Direct evidence for the oncogenic activity of Int6sh in vitro came from forced expression experiments showing that a truncated form of Int6 can transform cells in culture . Two mammary epithelial cell lines, MCF10A (human) and HC-11 (mouse), expressing Int6sh from the elongation factor promoter (eEF1a), exhibited anchorage-independent growth in soft agar. Using slightly different criteria for cellular transformation, Mayeur and Hershey confirmed the in vitro transforming activity of the Int6 truncation by stably transforming mouse fibroblasts with a version of Int6 truncated after exon 4. They also showed that fibroblasts expressing their truncated form of Int6 were resistant to serum starvation-induced apoptosis . In addition, transplantation of MCF10A-Int6sh cells into cleared fat pads of athymic mice led to the development of epithelial nodules in half the fat pads. Similarly, HC11-Int6sh cells produced lobular/alveolar structures at a rate of ~10% when injected into cleared fat pads of Balb/c mice. When HC11-Int6sh cells were transplanted into filled fat pads similar lobular/alveolar structures arose in 20% of the fat pads, suggesting that the HC11-Int6sh cells could overcome local growth regulatory control usually observed in a filled fat pad in a manner similar to pre-malignant epithelial cells . Taken together, the in vitro and in vivo data strongly suggest an indirect role for Int6 in proliferation and cell cycle control.
To determine whether the in vitro transforming ability of Int6sh carries over to new in vivo tumor development, a transgenic mouse line was created with mammary-specific Int6sh expression. The original preneoplastic mammary lesions and tumors from which Int6sh was isolated harbored two to four additional MMTV insertions. It remains possible that one or more of these unidentified MMTV-induced mutations cooperated with the Int6 truncation to produce the observed hyperplastic alveolar nodules and tumors. To test this and model the role of the Int6 mutation in alveolar hyperplasia, we targeted Int6sh expression to the differentiating alveolar epithelium using the whey acidic protein (Wap) promoter, which is under tight hormonal regulation in the mouse mammary gland [13,14]. Wap expression occurs mainly during the secretory development of the mammary gland during late pregnancy and during lactation. Our WapInt6sh transgenic model demonstrates that ectopic expression of a truncated form of Int6 from the Wap promoter in the mammary epithelium results in persistent alveolar hyperplasia leading to mammary tumorigenesis.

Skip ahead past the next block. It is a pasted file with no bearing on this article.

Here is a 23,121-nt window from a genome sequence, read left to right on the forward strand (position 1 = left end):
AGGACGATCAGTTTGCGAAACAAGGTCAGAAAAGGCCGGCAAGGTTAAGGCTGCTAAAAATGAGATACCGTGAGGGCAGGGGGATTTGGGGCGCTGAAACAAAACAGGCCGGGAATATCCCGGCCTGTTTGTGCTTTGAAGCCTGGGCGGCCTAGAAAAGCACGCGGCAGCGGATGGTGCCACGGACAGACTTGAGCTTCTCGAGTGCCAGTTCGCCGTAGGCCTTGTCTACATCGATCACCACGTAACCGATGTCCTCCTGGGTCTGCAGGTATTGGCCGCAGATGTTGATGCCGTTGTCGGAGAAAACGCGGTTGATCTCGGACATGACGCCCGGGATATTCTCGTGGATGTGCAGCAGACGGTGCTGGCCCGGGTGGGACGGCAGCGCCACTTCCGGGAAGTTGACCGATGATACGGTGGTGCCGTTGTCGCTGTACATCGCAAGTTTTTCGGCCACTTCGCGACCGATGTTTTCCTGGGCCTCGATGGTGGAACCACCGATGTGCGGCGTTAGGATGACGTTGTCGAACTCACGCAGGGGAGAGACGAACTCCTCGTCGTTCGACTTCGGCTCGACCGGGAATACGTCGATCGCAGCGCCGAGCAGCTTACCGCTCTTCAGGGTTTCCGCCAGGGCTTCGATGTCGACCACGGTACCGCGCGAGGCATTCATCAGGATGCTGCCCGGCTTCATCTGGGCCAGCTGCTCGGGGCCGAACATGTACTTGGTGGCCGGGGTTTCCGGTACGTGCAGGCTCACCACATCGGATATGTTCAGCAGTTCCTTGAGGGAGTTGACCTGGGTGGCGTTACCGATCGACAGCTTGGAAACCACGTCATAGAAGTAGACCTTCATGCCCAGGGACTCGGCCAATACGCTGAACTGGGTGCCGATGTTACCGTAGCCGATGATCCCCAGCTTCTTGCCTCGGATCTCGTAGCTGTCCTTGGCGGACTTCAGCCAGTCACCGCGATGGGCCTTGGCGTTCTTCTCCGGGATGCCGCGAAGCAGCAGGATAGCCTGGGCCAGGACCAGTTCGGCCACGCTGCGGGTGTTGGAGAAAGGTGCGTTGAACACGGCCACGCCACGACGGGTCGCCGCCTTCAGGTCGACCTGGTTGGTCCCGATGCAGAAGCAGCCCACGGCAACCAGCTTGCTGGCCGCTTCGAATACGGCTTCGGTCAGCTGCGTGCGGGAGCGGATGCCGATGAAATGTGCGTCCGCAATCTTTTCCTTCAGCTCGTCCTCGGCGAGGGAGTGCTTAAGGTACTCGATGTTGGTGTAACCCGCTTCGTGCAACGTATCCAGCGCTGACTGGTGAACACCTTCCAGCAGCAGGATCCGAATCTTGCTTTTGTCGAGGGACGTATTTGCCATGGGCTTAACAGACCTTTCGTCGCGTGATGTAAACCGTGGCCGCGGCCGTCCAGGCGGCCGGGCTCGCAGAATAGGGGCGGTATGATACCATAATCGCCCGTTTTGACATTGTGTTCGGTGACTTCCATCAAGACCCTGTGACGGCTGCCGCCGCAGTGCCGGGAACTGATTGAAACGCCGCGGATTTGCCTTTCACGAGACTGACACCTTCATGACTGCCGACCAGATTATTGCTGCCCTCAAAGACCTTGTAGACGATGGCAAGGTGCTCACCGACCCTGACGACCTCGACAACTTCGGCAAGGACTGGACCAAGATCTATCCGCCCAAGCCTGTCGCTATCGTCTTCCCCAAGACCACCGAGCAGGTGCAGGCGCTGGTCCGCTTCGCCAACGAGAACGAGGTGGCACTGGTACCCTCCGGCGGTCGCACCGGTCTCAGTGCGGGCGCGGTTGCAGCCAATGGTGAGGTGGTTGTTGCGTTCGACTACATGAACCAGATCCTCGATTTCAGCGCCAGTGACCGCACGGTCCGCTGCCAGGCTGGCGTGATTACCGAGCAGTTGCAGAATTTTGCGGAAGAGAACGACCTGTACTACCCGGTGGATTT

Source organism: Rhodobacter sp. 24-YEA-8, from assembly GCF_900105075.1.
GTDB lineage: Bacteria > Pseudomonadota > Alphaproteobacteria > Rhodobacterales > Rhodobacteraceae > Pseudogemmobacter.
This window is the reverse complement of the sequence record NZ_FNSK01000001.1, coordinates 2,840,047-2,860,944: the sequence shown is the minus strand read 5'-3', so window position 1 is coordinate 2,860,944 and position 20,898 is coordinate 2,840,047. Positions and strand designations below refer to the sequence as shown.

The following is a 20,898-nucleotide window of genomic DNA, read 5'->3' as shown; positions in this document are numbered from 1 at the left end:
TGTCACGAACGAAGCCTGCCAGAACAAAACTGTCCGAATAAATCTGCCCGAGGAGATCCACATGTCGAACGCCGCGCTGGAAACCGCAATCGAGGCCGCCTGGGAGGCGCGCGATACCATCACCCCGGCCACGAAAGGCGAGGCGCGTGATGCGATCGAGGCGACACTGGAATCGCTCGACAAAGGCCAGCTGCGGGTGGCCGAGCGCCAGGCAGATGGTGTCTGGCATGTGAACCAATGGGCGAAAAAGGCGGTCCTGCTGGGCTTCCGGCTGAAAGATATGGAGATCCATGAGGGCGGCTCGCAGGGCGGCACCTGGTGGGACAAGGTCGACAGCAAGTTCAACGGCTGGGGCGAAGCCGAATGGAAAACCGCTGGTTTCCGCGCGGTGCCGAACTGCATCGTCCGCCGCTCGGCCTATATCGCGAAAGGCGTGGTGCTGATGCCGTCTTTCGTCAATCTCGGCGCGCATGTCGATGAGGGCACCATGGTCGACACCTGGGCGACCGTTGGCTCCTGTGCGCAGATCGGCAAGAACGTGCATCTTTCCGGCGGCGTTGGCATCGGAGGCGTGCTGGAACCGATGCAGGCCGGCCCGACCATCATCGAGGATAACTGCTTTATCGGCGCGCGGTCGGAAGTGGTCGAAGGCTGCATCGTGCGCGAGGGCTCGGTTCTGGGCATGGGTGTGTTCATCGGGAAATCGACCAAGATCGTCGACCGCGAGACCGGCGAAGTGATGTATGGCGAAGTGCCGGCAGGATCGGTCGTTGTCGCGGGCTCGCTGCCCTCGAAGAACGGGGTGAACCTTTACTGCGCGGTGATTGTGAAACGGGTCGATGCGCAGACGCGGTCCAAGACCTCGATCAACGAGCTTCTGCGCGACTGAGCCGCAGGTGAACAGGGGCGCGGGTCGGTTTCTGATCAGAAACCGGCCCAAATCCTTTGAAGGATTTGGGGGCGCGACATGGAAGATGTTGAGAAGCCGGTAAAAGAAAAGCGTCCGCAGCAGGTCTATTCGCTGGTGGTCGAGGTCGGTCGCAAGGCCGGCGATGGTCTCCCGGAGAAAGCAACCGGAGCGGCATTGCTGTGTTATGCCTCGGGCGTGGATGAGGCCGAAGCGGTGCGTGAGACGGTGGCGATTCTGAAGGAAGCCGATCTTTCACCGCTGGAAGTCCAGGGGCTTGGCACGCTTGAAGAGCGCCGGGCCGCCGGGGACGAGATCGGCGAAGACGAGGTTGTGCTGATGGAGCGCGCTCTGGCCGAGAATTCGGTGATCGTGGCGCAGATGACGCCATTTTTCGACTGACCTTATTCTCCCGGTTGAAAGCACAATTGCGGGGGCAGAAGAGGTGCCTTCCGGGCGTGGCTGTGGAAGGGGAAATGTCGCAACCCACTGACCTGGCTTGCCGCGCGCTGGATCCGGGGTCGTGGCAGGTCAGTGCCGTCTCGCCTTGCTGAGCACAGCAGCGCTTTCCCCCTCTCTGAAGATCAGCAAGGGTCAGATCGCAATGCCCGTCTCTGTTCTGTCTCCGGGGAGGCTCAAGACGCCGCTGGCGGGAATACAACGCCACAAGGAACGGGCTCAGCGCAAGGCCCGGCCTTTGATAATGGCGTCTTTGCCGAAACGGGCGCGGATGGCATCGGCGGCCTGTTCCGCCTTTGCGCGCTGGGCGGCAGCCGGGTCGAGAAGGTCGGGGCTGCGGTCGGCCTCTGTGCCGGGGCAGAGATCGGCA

Materials and methods
Generation and maintenance of WapInt6sh transgenic mice
A 472-bp HindIII/BamHI cDNA fragment encoding the truncated form of Int6 (amino acids 1–137), with an in frame hemagglutinin (HA) epitope tag at its C-terminus, was subcloned immediately downstream of the 2.4-kb whey acidic protein (Wap) promoter in pBluescript II SK+ (Stratagene, La Jolla, CA, USA) (Figure 1). The construct was linearized, gel-purified and microinjected into pronuclei of embryos from FVB/N mice. Microinjected embryos were transferred to the oviducts of pseudo-pregnant FVB/N females. Transgene-positive founder mice were identified by subjecting tail-snip genomic DNA to PCR using the following primers to amplify a 602-bp Wap promoter/Int6sh junction fragment (Primers: Wap promoter 2,281 forward, 5'-TGGCCAAGAAGGAAGTGTTGTAGCC-3'; HA Tag 2,883 reverse, 5'-GCGTAATCCGGTACGTCATATGGG-3'). Although two founders were originally identified, female offspring from only one of the 14 founders (J1 male) showed consistent Int6sh mRNA expression by RT-PCR in their mammary glands during late pregnancy and bred successfully. Therefore, all results reported herein are from one transgenic founder. This founder and its progeny were backcrossed with FVB/N mice from our colony that have been genetically isolated for more than 10 years. All mice were housed in Association for Assessment and Accreditation of Laboratory Animal Care-accredited facilities in accordance with the NIH Guide for the Care and Use of Laboratory Animals.
Figure 1. Int6 functional domains and wapint6sh transgenic construct. A schematic of the Int6 protein is shown: NES, nuclear export signal; internal ATGs denote alternative start sites located approximately 40 amino acids downstream of the predominant start site; NLS, bipartite nuclear localization sequences at amino acid numbers 268 and 310; PCI/PINT domain, proteasome, COP9 signalosome, initiation factor 3/proteasome subunits, Int-6, Nip-1 and TRIP-15 domain characteristic of proteins that make up the proteasome, signalosome and translation initiation complexes. The number of amino acids in each protein is shown below the bars. The extent of the Int6sh truncation is shown for comparison. The construct used to generate the WapInt6sh transgenic mice is shown at the bottom. A PCR-amplified HindIII/BamHI fragment was cloned downstream of the 2.4 kb Wap promoter fragment in pBluescript SK+. HA Tag, hemagglutinin epitope tag. The line at the lower right designates the 602-bp junction fragment amplified by RT-PCR. The sizes of DNA fragments are not drawn to scale.